Last updated on January 23, 2024
Places I Love usually involve all my senses: taste, touch, sight, smell, and hearing. Like wine and grape growing, it involves terroir and that sense of place. This connection is dear to me, especially visiting the destinations of San Luis Obispo and Arroyo Grande. My journey begins the minute I exit the tunnel on Highway 101 as it turns away from the ocean inland in Santa Barbara County. The view of the random oak tree standing apart from a tranquil pasture sets me in the mood for my special place.
San Luis Obispo and Arroyo Grande
San Luis Obispo and Arroyo Grande represent a happy place. It gives me great pleasure to reminisce about visiting my father’s ranch on Corbett Canyon Road in Arroyo Grande, walking around the pond, and viewing the animals, including a llama named Michael, named after Michael Jackson because this llama came from Neverland. I remember potluck get-togethers with friends after the local dog shows. It characterizes a time when I was close to my father.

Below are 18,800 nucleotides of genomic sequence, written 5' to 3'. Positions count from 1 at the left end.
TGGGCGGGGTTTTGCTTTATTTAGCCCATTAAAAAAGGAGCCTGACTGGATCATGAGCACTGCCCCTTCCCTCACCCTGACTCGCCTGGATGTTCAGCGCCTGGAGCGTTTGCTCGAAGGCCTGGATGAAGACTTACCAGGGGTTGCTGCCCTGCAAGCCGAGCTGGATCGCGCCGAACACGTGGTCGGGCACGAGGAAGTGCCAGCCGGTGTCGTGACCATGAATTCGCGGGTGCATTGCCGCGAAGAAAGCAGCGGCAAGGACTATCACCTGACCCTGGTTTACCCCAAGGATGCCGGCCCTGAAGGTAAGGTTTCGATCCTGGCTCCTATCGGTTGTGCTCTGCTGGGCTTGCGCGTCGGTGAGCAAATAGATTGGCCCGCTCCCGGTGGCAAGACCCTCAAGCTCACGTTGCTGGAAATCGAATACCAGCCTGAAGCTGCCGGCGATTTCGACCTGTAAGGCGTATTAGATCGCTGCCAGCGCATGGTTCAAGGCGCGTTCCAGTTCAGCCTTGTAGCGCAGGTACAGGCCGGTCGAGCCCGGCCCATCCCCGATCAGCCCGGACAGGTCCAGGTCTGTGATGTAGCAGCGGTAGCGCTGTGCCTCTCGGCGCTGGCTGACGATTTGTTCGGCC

I remember the wineries I visited and the restaurants I frequented, including those still existing. Some of our favorite pastimes were in San Luis Obispo, walking along the creek, seeing bubble gum alley, or visiting the farmers market. Our family often ventured to the Five Cities: Arroyo Grande, Pismo Beach, Shell Beach, Grover Beach, and Oceano.
A recent trip to San Luis Obispo and Arroyo Grande brought back those memories because each location I visited had some connection with the past or an association with part of my life. Although the area has evolved since the 1990s, the charm and warmth still exist, attracting me to this region on the Central Coast.